47. 47.
    Moore JK, Moore EW, Elliott RA et al (2003) Propofol and halothane versus sevoflorane in paediatric daycase surgery: induction and recovery characteristics. Br J Anaesth 90:461–466PubMedCrossRefGoogle Scholar
  48. 48.
    Holzman RS, Van der Velde ME, Kaus SJ et al (1996) Sevoflorane depresses myocardial contractility less than halothane during induction of anesthesia in children. Anesthesiology 85:1260–1267PubMedCrossRefGoogle Scholar
  49. 49.
    Russel JA, Miller Hance WC, Gregory G et al (2001) The safety and efficacy of sevoflorane anesthesia in infants and children with congenital heart disease. Anesth Analg 92:1152–1158CrossRefGoogle Scholar
  50. 50.
    Hertzag JH, Dalton HJ, Anderson BD et al (2000) Prospective evaluation of propofol anesthesia in the pediatric intensive care unit for elective oncology procedures in ambulatory and hospitalized children. Pediatrics 106:742–747CrossRefGoogle Scholar
  51. 51.
    Wee LH, Moriarty A, Cranstan A, Bagshaw O (1999) Remifentanil infusion for major abdominal surgery in small infants. Paediatr Anaesth 9:415–418PubMedCrossRefGoogle Scholar
  52. 52.
    Prys-Roberts C, Lerman J, Murat I et al (2000) Comparison of remifentanil versus regional anaesthesia in children anaesthetized with isoflurane / nitrous oxide. International remifentanil paediatric anaesthesia study group. Anaesthesia 55:870–876PubMedCrossRefGoogle Scholar
  53. 53.
    Ross AK, Davis PJ, Dear GL et al (2001) Pharmacokinetics of remifentanil in anesthetized pediatric patients undergoing elective surgery or diagnostic procedures. Anest Analg 93:1393–1401CrossRefGoogle Scholar
  54. 54.
    De Souza G, Lewis MC, Ter Riet MF (1997) Severe bradicardia after remifentanil. Anesthesiology 87:1019–1020CrossRefGoogle Scholar
  55. 55.
    Chanavaz C, Tirel O, Wodey E et al (2004) Haemodynamic effects of remifentanil in children with and without intravenous atropine. An echocardiographic study. Br J Anaesth 94:74–79PubMedCrossRefGoogle Scholar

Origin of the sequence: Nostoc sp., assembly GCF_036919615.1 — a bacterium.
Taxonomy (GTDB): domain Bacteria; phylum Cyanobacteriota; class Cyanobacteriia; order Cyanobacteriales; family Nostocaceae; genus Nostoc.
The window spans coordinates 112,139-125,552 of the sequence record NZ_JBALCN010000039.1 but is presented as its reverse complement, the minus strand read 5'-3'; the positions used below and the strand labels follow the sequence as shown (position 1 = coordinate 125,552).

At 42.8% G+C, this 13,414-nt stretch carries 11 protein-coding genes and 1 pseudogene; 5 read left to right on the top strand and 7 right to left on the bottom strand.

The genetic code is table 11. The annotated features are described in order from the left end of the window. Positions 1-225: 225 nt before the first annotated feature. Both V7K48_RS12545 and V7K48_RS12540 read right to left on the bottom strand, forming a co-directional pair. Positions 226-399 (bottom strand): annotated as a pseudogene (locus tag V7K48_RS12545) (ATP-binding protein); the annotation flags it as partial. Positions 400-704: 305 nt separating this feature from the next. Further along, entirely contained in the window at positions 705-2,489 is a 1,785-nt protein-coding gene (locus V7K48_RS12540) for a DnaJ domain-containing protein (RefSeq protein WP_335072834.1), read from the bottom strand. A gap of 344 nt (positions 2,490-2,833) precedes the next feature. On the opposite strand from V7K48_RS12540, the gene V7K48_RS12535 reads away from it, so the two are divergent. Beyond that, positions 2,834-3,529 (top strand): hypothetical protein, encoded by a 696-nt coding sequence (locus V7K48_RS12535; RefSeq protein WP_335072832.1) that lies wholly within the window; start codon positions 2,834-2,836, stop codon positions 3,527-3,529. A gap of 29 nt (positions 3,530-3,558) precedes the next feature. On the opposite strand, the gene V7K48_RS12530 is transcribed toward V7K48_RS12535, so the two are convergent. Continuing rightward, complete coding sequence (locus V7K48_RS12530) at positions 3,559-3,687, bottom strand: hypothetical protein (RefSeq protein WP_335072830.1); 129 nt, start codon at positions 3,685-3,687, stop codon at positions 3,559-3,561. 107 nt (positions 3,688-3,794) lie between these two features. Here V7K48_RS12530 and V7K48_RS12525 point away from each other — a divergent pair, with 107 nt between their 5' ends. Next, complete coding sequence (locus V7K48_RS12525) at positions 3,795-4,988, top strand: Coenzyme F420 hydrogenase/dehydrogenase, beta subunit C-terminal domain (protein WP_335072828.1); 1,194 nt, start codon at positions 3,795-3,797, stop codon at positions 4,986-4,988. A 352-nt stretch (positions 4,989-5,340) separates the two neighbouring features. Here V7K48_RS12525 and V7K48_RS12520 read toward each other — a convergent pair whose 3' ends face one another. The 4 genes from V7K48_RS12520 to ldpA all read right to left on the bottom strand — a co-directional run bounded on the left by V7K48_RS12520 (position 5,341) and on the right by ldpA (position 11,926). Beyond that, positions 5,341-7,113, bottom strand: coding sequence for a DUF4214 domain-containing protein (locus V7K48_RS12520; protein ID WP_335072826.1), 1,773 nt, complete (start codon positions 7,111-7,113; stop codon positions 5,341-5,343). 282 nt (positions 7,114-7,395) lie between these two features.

56. 56.
    Goudsouzian NG, Standaert FG (1986) The infant and the myoneural junction. Anesth Analg 65:1208–1217PubMedCrossRefGoogle Scholar
  57. 57.
    Meakin GH (2001) Recent advances in myorelaxant therapy. Paediatr Anaesth 11:523–531PubMedCrossRefGoogle Scholar
  58. 58.
    Klemola UM, Hiller A (2000) Tracheal intubation after induction of anesthesia in children with propofolremifentanil or propofol-recuronium. Can J Anaesth 47:854–859PubMedCrossRefGoogle Scholar
  59. 59.
    Batra YK, Alquattan AR, Ali SS et al (2004) Assessment of tracheal intubating conditions in children using remifentanil and propofol without muscle relaxant. Pediatric Anesthesia 14:452–456PubMedCrossRefGoogle Scholar
  60. 60.
    Crawford MW, Hayes J, Tan JM (2005) Dose-response of remifentanil for tracheal intubation in infants. Anesth Analg 100:1599–1604PubMedCrossRefGoogle Scholar
  61. 61.
    Kurth CD, LeBard SE (1991) Association of postoperative apnea, airway obstruction, and hypoxemia in former premature infants. Anesthesiology 75:22–26PubMedCrossRefGoogle Scholar
  62. 62.
    Cote CJ, Zaslavsky A, Downes JJ et al (1995) Postoperative apnea in former preterm infants after inguinal herniorrhaphy. A combined analysis. Anesthesiology 82:809–822PubMedCrossRefGoogle Scholar
  63. 63.
    Welborn LG, Hannallah RS, Luban NLC et al (1991) Anemia and postoperative apnea in former preterm infants. Anesthesiology 74:1003–1006PubMedCrossRefGoogle Scholar
  64. 64.
    Welborn LG, Hannallah RS, Fink R et al (1989) Highdose caffeine suppresses postoperative apnea in former preterm infants. Anesthesiology 71:347–349PubMedCrossRefGoogle Scholar
  65. 65.
    Callahan JM(1997) Pharmacologic Apends, vol 12. In: Dieckmann RA, Fiser DH, Selbst SM (eds) Pediatric emergency and critical care procedures. Mosby Year Book, St Louis, pp 53–67Google Scholar
  66. 66.
    Birmingham PK, Tobin MJ, Honthoin TK et al (1997) 24-hour pharmacokinetics of rectal acetaminophen in children: An old drug with new recommendations. Anesthesiology 87:244–252PubMedCrossRefGoogle Scholar
  67. 67.
    Gunter JB (2002) Benefit and risks of local anesthetics in infants and children. Pediatr Drugs 4:649–672Google Scholar

Copyright information

© Springer-Verlag Italia 2008

Authors and Affiliations

  • Nigar Baykan
    • 1
  1. 1.Division of NeuroanesthesiologyAcibadem University School of Medicine Hospital for Neurological SciencesIstanbulTurkey

Personalised recommendations